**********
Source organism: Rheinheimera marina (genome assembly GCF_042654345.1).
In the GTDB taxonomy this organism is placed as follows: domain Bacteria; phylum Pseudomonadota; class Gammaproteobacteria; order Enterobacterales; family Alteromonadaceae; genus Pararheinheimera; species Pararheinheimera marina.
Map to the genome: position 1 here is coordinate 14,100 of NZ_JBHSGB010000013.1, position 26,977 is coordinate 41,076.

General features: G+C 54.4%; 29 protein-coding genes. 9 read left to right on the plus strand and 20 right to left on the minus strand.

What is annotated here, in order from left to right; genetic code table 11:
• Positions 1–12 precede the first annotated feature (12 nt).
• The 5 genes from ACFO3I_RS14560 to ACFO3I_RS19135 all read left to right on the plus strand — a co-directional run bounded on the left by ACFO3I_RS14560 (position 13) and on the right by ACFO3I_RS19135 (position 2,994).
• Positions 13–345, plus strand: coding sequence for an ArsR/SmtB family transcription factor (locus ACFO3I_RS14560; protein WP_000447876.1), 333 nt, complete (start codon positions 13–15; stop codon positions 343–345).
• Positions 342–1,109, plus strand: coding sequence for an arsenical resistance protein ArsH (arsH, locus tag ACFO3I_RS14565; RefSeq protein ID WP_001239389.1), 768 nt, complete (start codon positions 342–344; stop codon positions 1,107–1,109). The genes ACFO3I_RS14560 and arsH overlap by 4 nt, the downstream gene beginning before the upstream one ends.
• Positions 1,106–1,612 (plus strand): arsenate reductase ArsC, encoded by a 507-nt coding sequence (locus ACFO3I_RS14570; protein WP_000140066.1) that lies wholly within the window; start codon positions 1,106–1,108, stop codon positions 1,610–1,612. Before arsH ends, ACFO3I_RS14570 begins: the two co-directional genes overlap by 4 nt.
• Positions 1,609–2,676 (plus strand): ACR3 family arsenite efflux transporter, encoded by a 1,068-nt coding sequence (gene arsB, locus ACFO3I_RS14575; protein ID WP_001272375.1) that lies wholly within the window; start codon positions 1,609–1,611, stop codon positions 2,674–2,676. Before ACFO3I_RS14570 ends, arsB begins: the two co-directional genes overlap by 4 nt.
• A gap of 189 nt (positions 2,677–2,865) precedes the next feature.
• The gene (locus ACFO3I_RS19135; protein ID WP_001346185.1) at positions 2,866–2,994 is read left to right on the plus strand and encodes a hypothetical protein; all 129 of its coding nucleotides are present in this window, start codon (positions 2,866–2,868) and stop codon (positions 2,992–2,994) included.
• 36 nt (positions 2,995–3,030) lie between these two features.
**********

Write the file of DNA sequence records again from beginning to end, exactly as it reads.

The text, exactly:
Source organism: Rheinheimera marina (genome assembly GCF_042654345.1).
In the GTDB taxonomy this organism is placed as follows: domain Bacteria; phylum Pseudomonadota; class Gammaproteobacteria; order Enterobacterales; family Alteromonadaceae; genus Pararheinheimera; species Pararheinheimera marina.
Map to the genome: position 1 here is coordinate 14,100 of NZ_JBHSGB010000013.1, position 26,977 is coordinate 41,076.

General features: G+C 54.4%; 29 protein-coding genes. 9 read left to right on the plus strand and 20 right to left on the minus strand.

What is annotated here, in order from left to right; genetic code table 11:
• Positions 1–12 precede the first annotated feature (12 nt).
• The 5 genes from ACFO3I_RS14560 to ACFO3I_RS19135 all read left to right on the plus strand — a co-directional run bounded on the left by ACFO3I_RS14560 (position 13) and on the right by ACFO3I_RS19135 (position 2,994).
• Positions 13–345, plus strand: coding sequence for an ArsR/SmtB family transcription factor (locus ACFO3I_RS14560; protein WP_000447876.1), 333 nt, complete (start codon positions 13–15; stop codon positions 343–345).
• Positions 342–1,109, plus strand: coding sequence for an arsenical resistance protein ArsH (arsH, locus tag ACFO3I_RS14565; RefSeq protein ID WP_001239389.1), 768 nt, complete (start codon positions 342–344; stop codon positions 1,107–1,109). The genes ACFO3I_RS14560 and arsH overlap by 4 nt, the downstream gene beginning before the upstream one ends.
• Positions 1,106–1,612 (plus strand): arsenate reductase ArsC, encoded by a 507-nt coding sequence (locus ACFO3I_RS14570; protein WP_000140066.1) that lies wholly within the window; start codon positions 1,106–1,108, stop codon positions 1,610–1,612. Before arsH ends, ACFO3I_RS14570 begins: the two co-directional genes overlap by 4 nt.
• Positions 1,609–2,676 (plus strand): ACR3 family arsenite efflux transporter, encoded by a 1,068-nt coding sequence (gene arsB, locus ACFO3I_RS14575; protein ID WP_001272375.1) that lies wholly within the window; start codon positions 1,609–1,611, stop codon positions 2,674–2,676. Before ACFO3I_RS14570 ends, arsB begins: the two co-directional genes overlap by 4 nt.
• A gap of 189 nt (positions 2,677–2,865) precedes the next feature.
• The gene (locus ACFO3I_RS19135; protein ID WP_001346185.1) at positions 2,866–2,994 is read left to right on the plus strand and encodes a hypothetical protein; all 129 of its coding nucleotides are present in this window, start codon (positions 2,866–2,868) and stop codon (positions 2,992–2,994) included.
• 36 nt (positions 2,995–3,030) lie between these two features.